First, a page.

We (Leslie Johnson & Glenn Eilers) have seen your pages on Northwest Coast stories, and are particularly pleased that you include a section on the background of the stories; such background is necessary for a full appreciation of such stories.
One point you failed to mention - which probably deserves mention - is that in the Northwest coast traditions, stories can be owned by a clan or individual, and if a story _is_ owned in this way, others may not tell that story, even if they know it; telling it would be considered like theft or plagiarism. It is often difficult to find out whether a particular story is owned - particularly if you do not actually live in the area - but there is a moral need to try, and at the very least to be aware of this issue.
Leslie first became aware of this issue when living along the Skeena River in Northwest British Columbia, where she had the privalege of having friends and associates who were Gitksan, Tsimshian, Nisga'a and Haida, and of working with and learning from elders and Chiefs from some of these groups. There are stories, like the raven or Wiget stories, which may be common cultural property of the whole group, and which may be found amoung several different nations, and stories which are considered to be "true traditions" and are owned property and may only be told by the owner or with permission from the rightful owner. Western writers and storytellers have sometimes been unaware of this, and at least one published story has raised ire in the community as an unwarranted theft of a story which is owned by several related fireweed houses in the Hazelton area of Northwest British Columbia...
These stories are told, by their rightful owners, at feasts and potlatches where they serve to validate the chiefly names and privelidges of the clan, and a failure to respect the owners' exclusive right is a failure to respect those names and privileges (and the cultural traditions surrounding the stories).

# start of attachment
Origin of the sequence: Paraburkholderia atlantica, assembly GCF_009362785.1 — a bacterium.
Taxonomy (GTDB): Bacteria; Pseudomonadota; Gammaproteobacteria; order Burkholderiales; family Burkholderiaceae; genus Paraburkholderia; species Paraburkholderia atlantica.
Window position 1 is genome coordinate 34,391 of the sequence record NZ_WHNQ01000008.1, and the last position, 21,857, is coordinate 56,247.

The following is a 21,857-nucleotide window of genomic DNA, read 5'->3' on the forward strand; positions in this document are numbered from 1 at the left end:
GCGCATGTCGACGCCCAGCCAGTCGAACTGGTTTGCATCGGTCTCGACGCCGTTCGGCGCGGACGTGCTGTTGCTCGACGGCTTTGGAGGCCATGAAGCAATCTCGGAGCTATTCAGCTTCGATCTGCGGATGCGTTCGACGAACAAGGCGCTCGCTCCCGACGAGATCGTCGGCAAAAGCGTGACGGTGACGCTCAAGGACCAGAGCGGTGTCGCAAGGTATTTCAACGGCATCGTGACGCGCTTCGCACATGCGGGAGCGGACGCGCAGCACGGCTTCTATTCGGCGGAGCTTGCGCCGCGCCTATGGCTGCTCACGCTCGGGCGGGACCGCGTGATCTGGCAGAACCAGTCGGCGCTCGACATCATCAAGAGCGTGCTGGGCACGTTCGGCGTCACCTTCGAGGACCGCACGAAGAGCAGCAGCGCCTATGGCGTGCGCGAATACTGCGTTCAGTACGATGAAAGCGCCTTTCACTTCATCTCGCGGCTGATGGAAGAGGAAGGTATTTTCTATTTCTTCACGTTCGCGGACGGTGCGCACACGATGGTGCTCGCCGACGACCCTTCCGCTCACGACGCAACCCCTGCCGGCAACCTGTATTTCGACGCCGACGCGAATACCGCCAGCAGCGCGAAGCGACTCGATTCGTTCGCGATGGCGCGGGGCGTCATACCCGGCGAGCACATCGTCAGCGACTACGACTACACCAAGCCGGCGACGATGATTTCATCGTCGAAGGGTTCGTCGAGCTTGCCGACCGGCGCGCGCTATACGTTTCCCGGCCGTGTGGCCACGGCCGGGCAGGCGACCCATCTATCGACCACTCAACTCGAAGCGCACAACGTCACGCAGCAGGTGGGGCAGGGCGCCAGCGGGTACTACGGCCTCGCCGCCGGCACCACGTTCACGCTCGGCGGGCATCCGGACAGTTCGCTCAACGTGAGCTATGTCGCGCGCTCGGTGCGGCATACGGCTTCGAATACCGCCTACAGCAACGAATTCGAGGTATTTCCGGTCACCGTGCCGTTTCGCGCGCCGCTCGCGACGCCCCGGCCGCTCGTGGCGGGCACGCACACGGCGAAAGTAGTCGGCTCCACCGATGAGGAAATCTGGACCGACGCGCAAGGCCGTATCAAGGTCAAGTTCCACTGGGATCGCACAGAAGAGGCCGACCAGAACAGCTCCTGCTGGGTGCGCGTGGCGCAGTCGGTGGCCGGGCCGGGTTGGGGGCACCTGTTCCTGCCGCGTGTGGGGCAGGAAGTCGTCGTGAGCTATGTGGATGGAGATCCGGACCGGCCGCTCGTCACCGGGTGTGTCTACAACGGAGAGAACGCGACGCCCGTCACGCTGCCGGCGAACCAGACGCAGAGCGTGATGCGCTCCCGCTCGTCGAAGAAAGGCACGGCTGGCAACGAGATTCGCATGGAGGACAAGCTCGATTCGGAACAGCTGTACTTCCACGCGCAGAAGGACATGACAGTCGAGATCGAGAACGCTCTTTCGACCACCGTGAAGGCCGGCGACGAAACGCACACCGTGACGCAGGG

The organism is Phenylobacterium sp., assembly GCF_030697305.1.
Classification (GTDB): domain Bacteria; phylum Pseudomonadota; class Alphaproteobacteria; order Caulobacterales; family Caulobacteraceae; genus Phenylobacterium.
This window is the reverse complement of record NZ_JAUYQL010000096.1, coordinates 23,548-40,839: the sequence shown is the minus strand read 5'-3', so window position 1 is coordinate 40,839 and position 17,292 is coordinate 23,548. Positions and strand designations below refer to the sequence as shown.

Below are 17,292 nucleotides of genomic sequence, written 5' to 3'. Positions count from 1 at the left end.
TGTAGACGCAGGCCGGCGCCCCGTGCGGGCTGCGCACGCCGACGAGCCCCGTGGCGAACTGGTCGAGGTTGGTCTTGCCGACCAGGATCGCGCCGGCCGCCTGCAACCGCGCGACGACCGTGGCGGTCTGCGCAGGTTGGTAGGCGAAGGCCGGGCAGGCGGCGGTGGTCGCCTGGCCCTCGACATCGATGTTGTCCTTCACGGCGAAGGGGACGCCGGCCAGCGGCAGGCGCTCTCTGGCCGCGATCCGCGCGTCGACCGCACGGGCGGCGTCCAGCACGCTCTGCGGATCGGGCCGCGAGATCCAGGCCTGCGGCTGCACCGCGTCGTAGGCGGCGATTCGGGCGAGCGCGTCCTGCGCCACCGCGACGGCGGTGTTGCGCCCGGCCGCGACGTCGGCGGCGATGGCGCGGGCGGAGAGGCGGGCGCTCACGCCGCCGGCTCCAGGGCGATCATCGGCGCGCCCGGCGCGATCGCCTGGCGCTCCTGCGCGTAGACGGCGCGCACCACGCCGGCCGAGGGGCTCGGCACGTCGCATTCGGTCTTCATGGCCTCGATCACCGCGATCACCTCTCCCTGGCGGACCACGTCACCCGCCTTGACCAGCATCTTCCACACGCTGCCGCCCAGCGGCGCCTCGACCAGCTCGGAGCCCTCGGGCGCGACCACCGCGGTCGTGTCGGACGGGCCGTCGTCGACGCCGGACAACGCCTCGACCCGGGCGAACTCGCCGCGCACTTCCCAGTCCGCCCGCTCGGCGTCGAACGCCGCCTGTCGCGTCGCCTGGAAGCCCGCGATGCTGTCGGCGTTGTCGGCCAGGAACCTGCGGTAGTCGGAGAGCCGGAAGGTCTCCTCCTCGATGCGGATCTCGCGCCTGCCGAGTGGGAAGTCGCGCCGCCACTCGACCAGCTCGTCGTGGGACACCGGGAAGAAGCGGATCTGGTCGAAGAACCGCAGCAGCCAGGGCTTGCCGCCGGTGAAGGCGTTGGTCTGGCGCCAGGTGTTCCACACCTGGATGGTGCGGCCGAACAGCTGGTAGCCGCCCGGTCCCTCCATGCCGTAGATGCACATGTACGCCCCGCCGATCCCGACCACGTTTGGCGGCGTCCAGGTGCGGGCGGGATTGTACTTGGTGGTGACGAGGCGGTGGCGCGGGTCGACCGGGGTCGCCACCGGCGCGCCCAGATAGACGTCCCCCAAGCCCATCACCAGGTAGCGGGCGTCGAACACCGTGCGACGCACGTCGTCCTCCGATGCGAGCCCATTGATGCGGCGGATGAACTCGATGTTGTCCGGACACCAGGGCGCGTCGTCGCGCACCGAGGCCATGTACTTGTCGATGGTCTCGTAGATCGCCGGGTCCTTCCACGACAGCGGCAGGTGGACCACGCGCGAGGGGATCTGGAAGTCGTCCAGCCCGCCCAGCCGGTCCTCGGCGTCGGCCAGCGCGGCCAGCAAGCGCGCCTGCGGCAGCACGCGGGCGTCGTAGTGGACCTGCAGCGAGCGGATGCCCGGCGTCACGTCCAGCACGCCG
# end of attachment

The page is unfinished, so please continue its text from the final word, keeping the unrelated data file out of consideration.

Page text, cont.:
We think it could add to the understanding of your readers if you could include a short blurb mentioning this aspect of the storytelling culture of the Northwest Coast in your background page.
Thanks for spreading respect for the traditions of Northwestern Native cultures ....
Leslie & Glenn.
"Our myths appear popular as NuAge web page fillers. Native myths, as opposed to tall tales and little stories for children, are not entertainment.
It is important that you cite the source from which you transcribed it,
the collector or non-Indian reteller-translator of the myth,
and if given, the original teller. And, of course, the tribe.
I think Native myths are meaningless removed from cultural context, but if there is any educational value to them, they must be identified with a specific people, time, and place. Some retellers are reliable. Others sanitize and restructure stories, making them worthless as a means to learn about a culture -- a kind of racism, where retellers believe Native myths (which are often owned by specific individuals or families) are merely primitive raw material for their own literary efforts, often crude and condescending."
There are cultural property (individual, tribal, cultural patrimony) and religious issues involved.
A Line in The Sand: Cultural Property, a new link, deals with these issues.
Follow These Links to: Back to Raven